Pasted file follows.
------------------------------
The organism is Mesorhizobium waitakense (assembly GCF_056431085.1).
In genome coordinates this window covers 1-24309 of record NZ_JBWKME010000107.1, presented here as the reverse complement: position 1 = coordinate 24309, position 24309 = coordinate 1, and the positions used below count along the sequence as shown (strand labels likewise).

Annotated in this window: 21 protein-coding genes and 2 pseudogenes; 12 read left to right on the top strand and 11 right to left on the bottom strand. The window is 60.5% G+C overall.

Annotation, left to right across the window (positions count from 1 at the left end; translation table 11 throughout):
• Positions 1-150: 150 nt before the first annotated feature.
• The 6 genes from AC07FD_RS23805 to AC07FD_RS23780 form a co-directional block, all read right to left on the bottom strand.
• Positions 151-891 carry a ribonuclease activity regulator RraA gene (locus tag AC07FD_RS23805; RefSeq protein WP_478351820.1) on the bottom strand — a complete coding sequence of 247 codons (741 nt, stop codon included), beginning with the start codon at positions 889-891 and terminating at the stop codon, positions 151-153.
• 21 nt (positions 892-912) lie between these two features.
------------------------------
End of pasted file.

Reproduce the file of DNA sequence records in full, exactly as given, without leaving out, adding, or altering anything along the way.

The organism is Mesorhizobium waitakense (assembly GCF_056431085.1).
In genome coordinates this window covers 1-24309 of record NZ_JBWKME010000107.1, presented here as the reverse complement: position 1 = coordinate 24309, position 24309 = coordinate 1, and the positions used below count along the sequence as shown (strand labels likewise).

Annotated in this window: 21 protein-coding genes and 2 pseudogenes; 12 read left to right on the top strand and 11 right to left on the bottom strand. The window is 60.5% G+C overall.

Annotation, left to right across the window (positions count from 1 at the left end; translation table 11 throughout):
• Positions 1-150: 150 nt before the first annotated feature.
• The 6 genes from AC07FD_RS23805 to AC07FD_RS23780 form a co-directional block, all read right to left on the bottom strand.
• Positions 151-891 carry a ribonuclease activity regulator RraA gene (locus tag AC07FD_RS23805; RefSeq protein WP_478351820.1) on the bottom strand — a complete coding sequence of 247 codons (741 nt, stop codon included), beginning with the start codon at positions 889-891 and terminating at the stop codon, positions 151-153.
• 21 nt (positions 892-912) lie between these two features.